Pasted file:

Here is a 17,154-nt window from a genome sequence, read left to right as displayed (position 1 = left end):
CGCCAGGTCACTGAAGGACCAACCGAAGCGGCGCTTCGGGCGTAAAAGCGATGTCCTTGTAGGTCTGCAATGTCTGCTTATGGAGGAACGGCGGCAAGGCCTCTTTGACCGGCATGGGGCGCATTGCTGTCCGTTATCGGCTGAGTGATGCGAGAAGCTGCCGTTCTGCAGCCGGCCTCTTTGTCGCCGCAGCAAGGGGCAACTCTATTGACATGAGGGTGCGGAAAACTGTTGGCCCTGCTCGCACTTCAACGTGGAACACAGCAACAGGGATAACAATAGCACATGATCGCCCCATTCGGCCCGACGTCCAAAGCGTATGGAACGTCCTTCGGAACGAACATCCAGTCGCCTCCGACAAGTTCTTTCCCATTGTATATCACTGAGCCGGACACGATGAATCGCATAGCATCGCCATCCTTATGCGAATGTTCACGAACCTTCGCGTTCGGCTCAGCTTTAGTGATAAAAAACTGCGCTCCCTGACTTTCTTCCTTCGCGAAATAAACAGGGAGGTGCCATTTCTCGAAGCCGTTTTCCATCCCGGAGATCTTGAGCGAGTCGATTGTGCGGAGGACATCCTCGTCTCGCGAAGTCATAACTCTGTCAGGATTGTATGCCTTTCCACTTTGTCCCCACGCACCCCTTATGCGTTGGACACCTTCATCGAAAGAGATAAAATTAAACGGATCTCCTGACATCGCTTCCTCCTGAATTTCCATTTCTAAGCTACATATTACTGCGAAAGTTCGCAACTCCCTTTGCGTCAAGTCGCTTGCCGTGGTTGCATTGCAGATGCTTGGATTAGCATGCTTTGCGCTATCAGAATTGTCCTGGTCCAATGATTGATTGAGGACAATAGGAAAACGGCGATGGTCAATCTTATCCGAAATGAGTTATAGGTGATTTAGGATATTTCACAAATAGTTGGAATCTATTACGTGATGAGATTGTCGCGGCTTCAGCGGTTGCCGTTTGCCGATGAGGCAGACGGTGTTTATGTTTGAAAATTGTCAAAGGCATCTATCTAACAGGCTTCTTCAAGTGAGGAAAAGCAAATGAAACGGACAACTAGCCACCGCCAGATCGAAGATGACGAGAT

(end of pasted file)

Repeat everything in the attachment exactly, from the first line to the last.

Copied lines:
Here is a 17,154-nt window from a genome sequence, read left to right as displayed (position 1 = left end):
CGCCAGGTCACTGAAGGACCAACCGAAGCGGCGCTTCGGGCGTAAAAGCGATGTCCTTGTAGGTCTGCAATGTCTGCTTATGGAGGAACGGCGGCAAGGCCTCTTTGACCGGCATGGGGCGCATTGCTGTCCGTTATCGGCTGAGTGATGCGAGAAGCTGCCGTTCTGCAGCCGGCCTCTTTGTCGCCGCAGCAAGGGGCAACTCTATTGACATGAGGGTGCGGAAAACTGTTGGCCCTGCTCGCACTTCAACGTGGAACACAGCAACAGGGATAACAATAGCACATGATCGCCCCATTCGGCCCGACGTCCAAAGCGTATGGAACGTCCTTCGGAACGAACATCCAGTCGCCTCCGACAAGTTCTTTCCCATTGTATATCACTGAGCCGGACACGATGAATCGCATAGCATCGCCATCCTTATGCGAATGTTCACGAACCTTCGCGTTCGGCTCAGCTTTAGTGATAAAAAACTGCGCTCCCTGACTTTCTTCCTTCGCGAAATAAACAGGGAGGTGCCATTTCTCGAAGCCGTTTTCCATCCCGGAGATCTTGAGCGAGTCGATTGTGCGGAGGACATCCTCGTCTCGCGAAGTCATAACTCTGTCAGGATTGTATGCCTTTCCACTTTGTCCCCACGCACCCCTTATGCGTTGGACACCTTCATCGAAAGAGATAAAATTAAACGGATCTCCTGACATCGCTTCCTCCTGAATTTCCATTTCTAAGCTACATATTACTGCGAAAGTTCGCAACTCCCTTTGCGTCAAGTCGCTTGCCGTGGTTGCATTGCAGATGCTTGGATTAGCATGCTTTGCGCTATCAGAATTGTCCTGGTCCAATGATTGATTGAGGACAATAGGAAAACGGCGATGGTCAATCTTATCCGAAATGAGTTATAGGTGATTTAGGATATTTCACAAATAGTTGGAATCTATTACGTGATGAGATTGTCGCGGCTTCAGCGGTTGCCGTTTGCCGATGAGGCAGACGGTGTTTATGTTTGAAAATTGTCAAAGGCATCTATCTAACAGGCTTCTTCAAGTGAGGAAAAGCAAATGAAACGGACAACTAGCCACCGCCAGATCGAAGATGACGAGAT